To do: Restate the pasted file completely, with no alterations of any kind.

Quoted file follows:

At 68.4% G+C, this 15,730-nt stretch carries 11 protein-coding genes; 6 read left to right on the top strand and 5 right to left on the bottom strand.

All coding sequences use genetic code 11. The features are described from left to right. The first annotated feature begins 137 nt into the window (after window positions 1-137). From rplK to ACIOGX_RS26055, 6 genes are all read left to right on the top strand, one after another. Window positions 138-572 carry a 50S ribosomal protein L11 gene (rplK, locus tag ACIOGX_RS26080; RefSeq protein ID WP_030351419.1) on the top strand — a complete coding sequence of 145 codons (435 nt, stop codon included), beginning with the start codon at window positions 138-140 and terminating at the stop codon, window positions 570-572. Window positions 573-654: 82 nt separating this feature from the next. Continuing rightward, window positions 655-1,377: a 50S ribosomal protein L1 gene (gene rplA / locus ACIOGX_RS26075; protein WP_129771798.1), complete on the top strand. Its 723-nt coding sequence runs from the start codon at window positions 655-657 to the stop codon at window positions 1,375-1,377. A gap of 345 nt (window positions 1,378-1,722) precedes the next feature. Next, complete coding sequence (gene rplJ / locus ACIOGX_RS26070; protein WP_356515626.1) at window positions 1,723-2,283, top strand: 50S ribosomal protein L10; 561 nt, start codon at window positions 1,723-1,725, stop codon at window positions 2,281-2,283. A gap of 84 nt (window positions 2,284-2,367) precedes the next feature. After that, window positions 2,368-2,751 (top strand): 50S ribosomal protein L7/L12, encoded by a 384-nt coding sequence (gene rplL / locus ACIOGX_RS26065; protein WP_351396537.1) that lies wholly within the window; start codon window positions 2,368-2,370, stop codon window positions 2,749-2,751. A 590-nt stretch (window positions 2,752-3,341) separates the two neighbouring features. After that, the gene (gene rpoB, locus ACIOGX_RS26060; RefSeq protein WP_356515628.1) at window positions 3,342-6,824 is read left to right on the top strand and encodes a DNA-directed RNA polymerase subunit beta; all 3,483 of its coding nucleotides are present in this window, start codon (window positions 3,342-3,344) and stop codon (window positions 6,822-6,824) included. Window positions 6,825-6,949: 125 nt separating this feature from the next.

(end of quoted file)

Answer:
At 68.4% G+C, this 15,730-nt stretch carries 11 protein-coding genes; 6 read left to right on the top strand and 5 right to left on the bottom strand.

All coding sequences use genetic code 11. The features are described from left to right. The first annotated feature begins 137 nt into the window (after window positions 1-137). From rplK to ACIOGX_RS26055, 6 genes are all read left to right on the top strand, one after another. Window positions 138-572 carry a 50S ribosomal protein L11 gene (rplK, locus tag ACIOGX_RS26080; RefSeq protein ID WP_030351419.1) on the top strand — a complete coding sequence of 145 codons (435 nt, stop codon included), beginning with the start codon at window positions 138-140 and terminating at the stop codon, window positions 570-572. Window positions 573-654: 82 nt separating this feature from the next. Continuing rightward, window positions 655-1,377: a 50S ribosomal protein L1 gene (gene rplA / locus ACIOGX_RS26075; protein WP_129771798.1), complete on the top strand. Its 723-nt coding sequence runs from the start codon at window positions 655-657 to the stop codon at window positions 1,375-1,377. A gap of 345 nt (window positions 1,378-1,722) precedes the next feature. Next, complete coding sequence (gene rplJ / locus ACIOGX_RS26070; protein WP_356515626.1) at window positions 1,723-2,283, top strand: 50S ribosomal protein L10; 561 nt, start codon at window positions 1,723-1,725, stop codon at window positions 2,281-2,283. A gap of 84 nt (window positions 2,284-2,367) precedes the next feature. After that, window positions 2,368-2,751 (top strand): 50S ribosomal protein L7/L12, encoded by a 384-nt coding sequence (gene rplL / locus ACIOGX_RS26065; protein WP_351396537.1) that lies wholly within the window; start codon window positions 2,368-2,370, stop codon window positions 2,749-2,751. A 590-nt stretch (window positions 2,752-3,341) separates the two neighbouring features. After that, the gene (gene rpoB, locus ACIOGX_RS26060; RefSeq protein WP_356515628.1) at window positions 3,342-6,824 is read left to right on the top strand and encodes a DNA-directed RNA polymerase subunit beta; all 3,483 of its coding nucleotides are present in this window, start codon (window positions 3,342-3,344) and stop codon (window positions 6,822-6,824) included. Window positions 6,825-6,949: 125 nt separating this feature from the next.